After Croatia you'll probably take a boat from Split to Ancona. If you plan to spend most of your time in Italy by the beach, once again, a car will be more trouble than it's worth.
However, if you want to explore towns and villages in northern Italy, four wheels would give you the freedom to travel when and where you like.
Climb every mountain ...
At age 61, I'm hoping to climb Mera Peak or Mount Kenya, followed by Kilimanjaro in July or August this year. A search of the internet indicates a confusing array of companies in Australia, Europe, the US and Africa offering climbs up both mountains at vastly different prices. Any advice on tour operators? Should I go with a local African provider or with another provider who will most likely offload me to an African sub-contractor anyway?
- D. Seed, Bexley North.
These are tough adventures and I would be more inclined to book with an Australia-based operator. They should be more attuned to the expectations of Australian clients, and they are right on the spot so you can talk over any concerns.
Chances are that you will be in a group with other Australians, and quite possibly of a similar age. They will also be directly accountable if anything falls short of expectations.
World Expeditions (worldexpeditions.com) offers both Mera Peak and the African peaks, and it has vast expertise, in Nepal especially. I've travelled with the company both as an individual and with my children when they were young, and you can count on a high-quality experience.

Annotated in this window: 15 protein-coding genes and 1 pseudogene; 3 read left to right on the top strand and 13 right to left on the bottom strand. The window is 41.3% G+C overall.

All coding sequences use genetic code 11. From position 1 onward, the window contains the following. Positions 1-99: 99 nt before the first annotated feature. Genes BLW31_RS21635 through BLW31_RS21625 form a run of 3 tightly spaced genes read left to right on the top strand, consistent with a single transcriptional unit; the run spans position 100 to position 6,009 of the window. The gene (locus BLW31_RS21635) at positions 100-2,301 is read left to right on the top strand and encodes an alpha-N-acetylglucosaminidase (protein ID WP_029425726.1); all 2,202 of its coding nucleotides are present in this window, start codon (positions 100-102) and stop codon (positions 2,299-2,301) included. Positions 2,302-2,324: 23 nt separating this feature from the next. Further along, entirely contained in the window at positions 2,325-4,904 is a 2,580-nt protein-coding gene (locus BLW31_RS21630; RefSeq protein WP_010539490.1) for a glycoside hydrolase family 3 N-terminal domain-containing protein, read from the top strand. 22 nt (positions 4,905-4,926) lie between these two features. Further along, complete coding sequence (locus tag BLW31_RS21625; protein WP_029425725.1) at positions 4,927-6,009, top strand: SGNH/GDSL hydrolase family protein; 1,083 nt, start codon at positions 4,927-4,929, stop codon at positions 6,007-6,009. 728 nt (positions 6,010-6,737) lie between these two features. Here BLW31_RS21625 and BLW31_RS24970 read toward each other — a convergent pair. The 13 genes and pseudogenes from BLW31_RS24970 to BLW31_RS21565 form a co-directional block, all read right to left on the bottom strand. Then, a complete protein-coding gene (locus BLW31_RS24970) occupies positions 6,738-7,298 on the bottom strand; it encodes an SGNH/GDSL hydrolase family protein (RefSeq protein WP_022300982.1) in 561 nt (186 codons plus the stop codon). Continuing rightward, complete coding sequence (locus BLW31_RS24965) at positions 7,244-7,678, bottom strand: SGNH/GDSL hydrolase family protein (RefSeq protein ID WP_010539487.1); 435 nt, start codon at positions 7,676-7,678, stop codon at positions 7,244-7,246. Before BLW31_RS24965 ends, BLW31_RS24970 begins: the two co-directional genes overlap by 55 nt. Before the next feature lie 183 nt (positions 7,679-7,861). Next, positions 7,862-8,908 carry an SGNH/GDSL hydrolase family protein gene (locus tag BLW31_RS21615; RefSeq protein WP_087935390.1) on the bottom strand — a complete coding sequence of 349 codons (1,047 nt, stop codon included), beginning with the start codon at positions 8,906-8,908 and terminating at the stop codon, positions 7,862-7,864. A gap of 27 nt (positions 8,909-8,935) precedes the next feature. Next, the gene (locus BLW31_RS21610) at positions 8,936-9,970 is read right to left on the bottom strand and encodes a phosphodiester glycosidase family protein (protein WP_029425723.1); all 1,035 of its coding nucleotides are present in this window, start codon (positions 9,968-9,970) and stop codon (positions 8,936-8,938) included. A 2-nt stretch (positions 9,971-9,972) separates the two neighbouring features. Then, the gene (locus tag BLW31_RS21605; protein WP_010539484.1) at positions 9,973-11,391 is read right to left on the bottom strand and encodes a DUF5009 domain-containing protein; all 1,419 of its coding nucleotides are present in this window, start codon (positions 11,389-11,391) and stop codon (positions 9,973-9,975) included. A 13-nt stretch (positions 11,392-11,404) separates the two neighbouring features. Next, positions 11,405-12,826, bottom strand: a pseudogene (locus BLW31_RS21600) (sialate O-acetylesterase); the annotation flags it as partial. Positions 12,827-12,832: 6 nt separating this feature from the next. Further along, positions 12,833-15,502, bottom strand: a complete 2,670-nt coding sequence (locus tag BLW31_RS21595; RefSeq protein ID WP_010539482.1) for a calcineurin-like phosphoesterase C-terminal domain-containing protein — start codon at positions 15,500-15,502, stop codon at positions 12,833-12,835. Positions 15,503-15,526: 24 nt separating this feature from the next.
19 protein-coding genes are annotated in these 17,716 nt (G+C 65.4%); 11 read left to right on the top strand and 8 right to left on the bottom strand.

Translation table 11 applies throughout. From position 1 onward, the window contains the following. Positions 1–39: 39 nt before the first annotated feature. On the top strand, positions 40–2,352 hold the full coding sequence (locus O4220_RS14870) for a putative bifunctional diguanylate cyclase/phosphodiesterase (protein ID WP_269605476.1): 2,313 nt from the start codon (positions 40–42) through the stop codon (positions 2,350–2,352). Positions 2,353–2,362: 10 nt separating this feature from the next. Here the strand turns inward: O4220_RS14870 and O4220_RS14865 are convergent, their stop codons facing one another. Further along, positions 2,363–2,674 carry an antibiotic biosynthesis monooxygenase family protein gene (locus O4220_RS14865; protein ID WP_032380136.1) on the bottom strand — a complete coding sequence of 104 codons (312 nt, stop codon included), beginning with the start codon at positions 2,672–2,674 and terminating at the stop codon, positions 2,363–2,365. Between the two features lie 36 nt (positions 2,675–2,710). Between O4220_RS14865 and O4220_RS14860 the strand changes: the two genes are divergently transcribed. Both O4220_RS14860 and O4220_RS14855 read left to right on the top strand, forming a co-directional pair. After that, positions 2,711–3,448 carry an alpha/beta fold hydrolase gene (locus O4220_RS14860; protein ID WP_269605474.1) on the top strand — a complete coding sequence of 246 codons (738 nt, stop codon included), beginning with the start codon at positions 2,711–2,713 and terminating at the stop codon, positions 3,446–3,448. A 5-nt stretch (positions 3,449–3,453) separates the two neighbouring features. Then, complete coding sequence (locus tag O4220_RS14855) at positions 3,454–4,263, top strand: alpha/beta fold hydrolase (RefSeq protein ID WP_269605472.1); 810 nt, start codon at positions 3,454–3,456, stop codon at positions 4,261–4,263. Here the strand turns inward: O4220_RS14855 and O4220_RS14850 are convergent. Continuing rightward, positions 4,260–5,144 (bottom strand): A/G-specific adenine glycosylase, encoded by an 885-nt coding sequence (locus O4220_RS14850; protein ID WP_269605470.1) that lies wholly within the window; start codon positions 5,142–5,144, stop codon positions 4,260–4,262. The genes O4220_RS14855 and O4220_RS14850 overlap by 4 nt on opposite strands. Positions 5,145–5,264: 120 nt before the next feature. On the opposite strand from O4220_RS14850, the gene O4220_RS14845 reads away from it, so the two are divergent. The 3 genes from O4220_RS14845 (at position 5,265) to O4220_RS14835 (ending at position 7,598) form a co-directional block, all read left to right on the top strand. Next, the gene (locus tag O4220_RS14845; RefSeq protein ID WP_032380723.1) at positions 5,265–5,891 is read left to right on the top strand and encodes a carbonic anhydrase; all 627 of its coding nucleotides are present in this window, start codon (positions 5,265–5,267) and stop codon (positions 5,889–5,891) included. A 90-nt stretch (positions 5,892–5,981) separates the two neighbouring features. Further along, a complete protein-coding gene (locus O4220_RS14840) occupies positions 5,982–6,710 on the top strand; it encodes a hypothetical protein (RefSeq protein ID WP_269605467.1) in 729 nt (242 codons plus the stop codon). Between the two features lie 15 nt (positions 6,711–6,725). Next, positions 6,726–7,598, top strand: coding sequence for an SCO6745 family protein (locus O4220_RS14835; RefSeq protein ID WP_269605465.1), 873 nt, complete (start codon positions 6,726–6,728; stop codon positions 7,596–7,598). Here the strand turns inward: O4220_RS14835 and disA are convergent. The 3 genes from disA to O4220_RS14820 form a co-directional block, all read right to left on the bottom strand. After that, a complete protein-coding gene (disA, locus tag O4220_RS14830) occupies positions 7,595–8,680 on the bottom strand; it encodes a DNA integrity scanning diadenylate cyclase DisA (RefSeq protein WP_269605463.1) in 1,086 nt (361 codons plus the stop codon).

However, you can find cheaper tours, especially given the relative strength of the Aussie dollar.
Join the D-list to explore France’s beauty
In August/September, as part of a six-week trip, my wife and I are hiring a car and driving from Lisbon to Nice. Can you suggest places to visit in the Pyrenees and along the south of France?
- M. Dolce, Kingston, ACT.
Start from San Sebastian, on the coast of Spain's Basque country, recently nominated one of the world's best food cities. The local version of tapas is pintxos (pin-chos) - try them in the city's bars.
Your route along the north side of the Pyrenees depends on how much time you have. The main road is the A64 (E80) Autoroute, which is fast but boring. If time allows, take the "D" roads, which run closer to the mountains, through areas of superb natural beauty and towns such as St-Jean-Pied-de-Port.
Carcassonne is well worth a look and from there you could head south through Limoux and along the D117 to the coast.
Montpellier is a lovely, pocket-size city and from there you could make a short detour north to visit Avignon and then through the glorious Luberon region, visiting L'Isle-sur-la-Sorgue and Gordes at the very least. Turn south when you get close to Aix-en-Provence and put on your bathers for a swim at Cassis.
From there you have a number of delicious places to stop along the Cote d'Azur - Cap Ferrat, St Tropez and Cannes - all the way to Nice itself.